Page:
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Get ahead of the game: Plan for summer term

A student sits with their yellow labrador on a red blanket at a park. They are looking at a silver laptop and there is a stack of textbooks nearby.

By Olivia Bogdan | Ecampus enrollment services specialist
May 11, 2018

Whether you would like to complete an entire year’s worth of language requirements in one term or you’re planning around a summer vacation, Oregon State University’s unique summer session term allows you to design your schedule your way.

To help you navigate what works best for you, we’ve developed a list of key tips to consider when planning your summer schedule:

Tip 1:

Take advantage of Oregon State’s uniquely designed Summer Session. It features the regular 11-week session as well as shorter sessions that run from one to 8 weeks in length.

The various accelerated sessions allow you to get ahead in your studies or complete an entire course sequence in just one term.

It’s important to take time to plan your summer course schedule early so that you’re not overwhelmed once the term begins.

Tip 2:

When preparing for the summer term, use these helpful resources as a guide:

  • Take a look at the summer calendar to view the course lengths and session dates
  • If you are a degree-seeking student, you will want to speak with your academic advisor for help planning out your summer term
  • Visit the schedule of classes to see which sessions certain courses are offered. Look at the comments column for specific session dates

It’s important to take time to plan your summer course schedule early so that you’re not overwhelmed once the term begins.

Tip 3:

You might want to think twice about taking two courses during the same accelerated session. Instead of limiting the amount of coursework in these classes, the work is condensed into a shortened time frame.

During the regular academic year, we estimate you will devote 2-3 hours per week per course credit hour. That means you can expect to spend 8-12 hours per week on a 4-credit course. If you were taking this same course in a four-week session during summer, you would be looking at 20-30 hours of coursework per week.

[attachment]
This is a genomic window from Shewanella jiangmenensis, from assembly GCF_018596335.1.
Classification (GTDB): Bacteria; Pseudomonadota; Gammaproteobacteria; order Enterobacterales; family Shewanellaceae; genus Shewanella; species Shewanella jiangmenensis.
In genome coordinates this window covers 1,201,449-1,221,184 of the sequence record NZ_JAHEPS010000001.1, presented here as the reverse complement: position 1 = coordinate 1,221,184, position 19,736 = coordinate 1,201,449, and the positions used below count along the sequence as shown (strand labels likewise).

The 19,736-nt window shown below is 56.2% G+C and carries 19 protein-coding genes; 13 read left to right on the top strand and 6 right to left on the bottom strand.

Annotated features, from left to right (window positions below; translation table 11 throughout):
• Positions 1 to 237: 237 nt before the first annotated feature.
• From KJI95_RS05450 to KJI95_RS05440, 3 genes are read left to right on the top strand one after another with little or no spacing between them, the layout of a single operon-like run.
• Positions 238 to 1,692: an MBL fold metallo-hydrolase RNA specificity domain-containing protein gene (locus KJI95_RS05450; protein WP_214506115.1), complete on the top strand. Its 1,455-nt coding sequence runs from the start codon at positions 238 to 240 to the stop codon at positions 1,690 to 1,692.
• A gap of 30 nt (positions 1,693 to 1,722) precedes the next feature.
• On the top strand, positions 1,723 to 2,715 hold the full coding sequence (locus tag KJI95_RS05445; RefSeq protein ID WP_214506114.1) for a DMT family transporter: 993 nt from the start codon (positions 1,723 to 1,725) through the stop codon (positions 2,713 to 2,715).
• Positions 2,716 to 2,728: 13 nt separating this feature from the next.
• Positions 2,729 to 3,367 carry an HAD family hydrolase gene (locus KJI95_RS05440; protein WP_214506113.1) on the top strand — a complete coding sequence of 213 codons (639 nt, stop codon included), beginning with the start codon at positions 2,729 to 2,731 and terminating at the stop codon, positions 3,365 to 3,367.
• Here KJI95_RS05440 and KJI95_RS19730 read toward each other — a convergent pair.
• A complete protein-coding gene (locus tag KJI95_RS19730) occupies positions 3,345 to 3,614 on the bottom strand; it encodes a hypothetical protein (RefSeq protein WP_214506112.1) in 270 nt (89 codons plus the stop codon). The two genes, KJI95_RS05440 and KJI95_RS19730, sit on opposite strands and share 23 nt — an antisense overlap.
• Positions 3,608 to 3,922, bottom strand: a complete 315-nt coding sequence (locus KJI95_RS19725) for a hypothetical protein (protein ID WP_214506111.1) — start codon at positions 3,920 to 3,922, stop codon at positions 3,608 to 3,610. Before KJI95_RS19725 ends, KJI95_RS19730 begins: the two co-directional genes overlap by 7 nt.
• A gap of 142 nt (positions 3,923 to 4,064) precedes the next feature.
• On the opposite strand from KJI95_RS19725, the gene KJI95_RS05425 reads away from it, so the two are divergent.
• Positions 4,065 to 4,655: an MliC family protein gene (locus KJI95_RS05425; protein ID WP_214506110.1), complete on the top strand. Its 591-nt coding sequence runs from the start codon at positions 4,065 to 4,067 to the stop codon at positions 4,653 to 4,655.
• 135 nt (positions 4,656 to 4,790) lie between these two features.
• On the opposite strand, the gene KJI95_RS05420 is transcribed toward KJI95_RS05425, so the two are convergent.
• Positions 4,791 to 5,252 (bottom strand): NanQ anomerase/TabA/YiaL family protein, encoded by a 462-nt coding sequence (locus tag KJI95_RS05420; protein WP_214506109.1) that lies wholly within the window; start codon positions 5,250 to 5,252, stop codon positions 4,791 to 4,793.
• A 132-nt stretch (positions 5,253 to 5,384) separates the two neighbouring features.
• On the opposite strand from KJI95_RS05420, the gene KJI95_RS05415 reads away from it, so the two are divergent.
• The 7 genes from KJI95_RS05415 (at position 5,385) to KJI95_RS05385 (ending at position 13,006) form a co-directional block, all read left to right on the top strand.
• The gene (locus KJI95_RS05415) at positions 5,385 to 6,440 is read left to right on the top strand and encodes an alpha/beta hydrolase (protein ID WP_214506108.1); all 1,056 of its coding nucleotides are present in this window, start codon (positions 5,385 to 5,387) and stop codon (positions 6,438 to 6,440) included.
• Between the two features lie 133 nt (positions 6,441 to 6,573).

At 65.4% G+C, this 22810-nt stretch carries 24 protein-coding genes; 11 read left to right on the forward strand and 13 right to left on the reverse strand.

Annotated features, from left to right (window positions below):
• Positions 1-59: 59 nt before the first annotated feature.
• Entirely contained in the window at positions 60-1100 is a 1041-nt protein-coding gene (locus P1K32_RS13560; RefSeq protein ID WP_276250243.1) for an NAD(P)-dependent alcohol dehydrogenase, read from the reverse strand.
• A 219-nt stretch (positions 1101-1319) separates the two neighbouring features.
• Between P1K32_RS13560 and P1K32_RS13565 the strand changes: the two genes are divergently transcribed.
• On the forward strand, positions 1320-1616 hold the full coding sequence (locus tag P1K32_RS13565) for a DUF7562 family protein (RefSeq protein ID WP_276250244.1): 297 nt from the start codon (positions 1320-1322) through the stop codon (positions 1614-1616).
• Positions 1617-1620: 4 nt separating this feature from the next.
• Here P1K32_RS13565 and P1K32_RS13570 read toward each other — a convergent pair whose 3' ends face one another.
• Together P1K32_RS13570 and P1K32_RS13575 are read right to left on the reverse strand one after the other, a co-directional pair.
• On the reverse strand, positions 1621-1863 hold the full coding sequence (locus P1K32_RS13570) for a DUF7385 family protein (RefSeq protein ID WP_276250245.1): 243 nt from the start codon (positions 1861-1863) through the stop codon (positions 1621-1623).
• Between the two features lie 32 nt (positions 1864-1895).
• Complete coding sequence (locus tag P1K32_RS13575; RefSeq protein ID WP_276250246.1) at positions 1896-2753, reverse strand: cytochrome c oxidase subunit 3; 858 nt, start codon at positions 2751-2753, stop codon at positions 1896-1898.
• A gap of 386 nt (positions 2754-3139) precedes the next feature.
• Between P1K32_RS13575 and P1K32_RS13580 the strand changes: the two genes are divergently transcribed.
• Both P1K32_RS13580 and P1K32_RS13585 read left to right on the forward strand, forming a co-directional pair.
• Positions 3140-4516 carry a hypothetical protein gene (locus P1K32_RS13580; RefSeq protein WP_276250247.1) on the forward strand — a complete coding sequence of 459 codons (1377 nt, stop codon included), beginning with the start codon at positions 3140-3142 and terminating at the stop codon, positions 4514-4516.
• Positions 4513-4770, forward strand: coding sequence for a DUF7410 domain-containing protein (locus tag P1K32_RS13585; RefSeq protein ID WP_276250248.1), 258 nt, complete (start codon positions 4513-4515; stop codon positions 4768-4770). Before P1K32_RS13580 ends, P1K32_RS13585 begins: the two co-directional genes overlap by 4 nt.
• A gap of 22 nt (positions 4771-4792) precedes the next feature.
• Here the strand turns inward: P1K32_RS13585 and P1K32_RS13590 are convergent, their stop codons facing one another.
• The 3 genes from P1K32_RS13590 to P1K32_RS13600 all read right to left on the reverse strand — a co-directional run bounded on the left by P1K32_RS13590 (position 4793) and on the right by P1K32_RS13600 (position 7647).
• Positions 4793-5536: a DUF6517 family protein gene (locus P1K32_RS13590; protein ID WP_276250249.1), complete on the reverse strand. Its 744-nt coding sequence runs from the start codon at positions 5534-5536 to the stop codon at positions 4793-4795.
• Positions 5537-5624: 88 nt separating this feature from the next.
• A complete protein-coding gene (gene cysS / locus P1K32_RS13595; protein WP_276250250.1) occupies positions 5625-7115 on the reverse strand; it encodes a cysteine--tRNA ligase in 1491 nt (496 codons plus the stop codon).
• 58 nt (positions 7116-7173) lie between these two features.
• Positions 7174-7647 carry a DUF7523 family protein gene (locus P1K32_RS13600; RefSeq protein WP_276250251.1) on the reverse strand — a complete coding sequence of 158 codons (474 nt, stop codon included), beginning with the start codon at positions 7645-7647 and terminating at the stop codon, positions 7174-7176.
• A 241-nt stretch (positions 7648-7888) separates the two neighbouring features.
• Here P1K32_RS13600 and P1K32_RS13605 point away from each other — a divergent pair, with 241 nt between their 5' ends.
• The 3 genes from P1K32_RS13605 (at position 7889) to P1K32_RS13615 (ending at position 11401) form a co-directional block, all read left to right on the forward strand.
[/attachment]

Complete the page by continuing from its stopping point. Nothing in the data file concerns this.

Tip 4:

When researching which classes to take during summer, it can be helpful to look for courses that are prerequisites to multiple courses in your degree program.

By taking a prerequisite during summer, it can open up your scheduling options during the rest of the school year.

Tip 5:

If you’re considering taking a course sequence (such as a world language or chemistry) but you’re only able to take the first class in the sequence during summer term, find the next time the other courses in the sequence are offered and determine how that fits in your schedule.

It could be challenging to start a sequence in June or July and then wait to pick up the sequence during winter term, which begins in January. Your academic advisor is your best resource to help inform your decision.

Tip 6 (personal bonus tip):

When I took summer courses at Oregon State, I often took my most difficult courses during summer term, leaving the other courses for the regular school year.

During the typical school year, it can be hard to devote more time to a single course when you are juggling three or four courses at once.

I found it was easier to work on harder courses one at a time in the condensed summer format. This allowed me to get immersed and focused on absorbing the difficult material. Then in three or four weeks, I was done.

No matter your reason for attending Oregon State’s Summer Session, these tips will help you plan your summer schedule and find the best courses that work for you.

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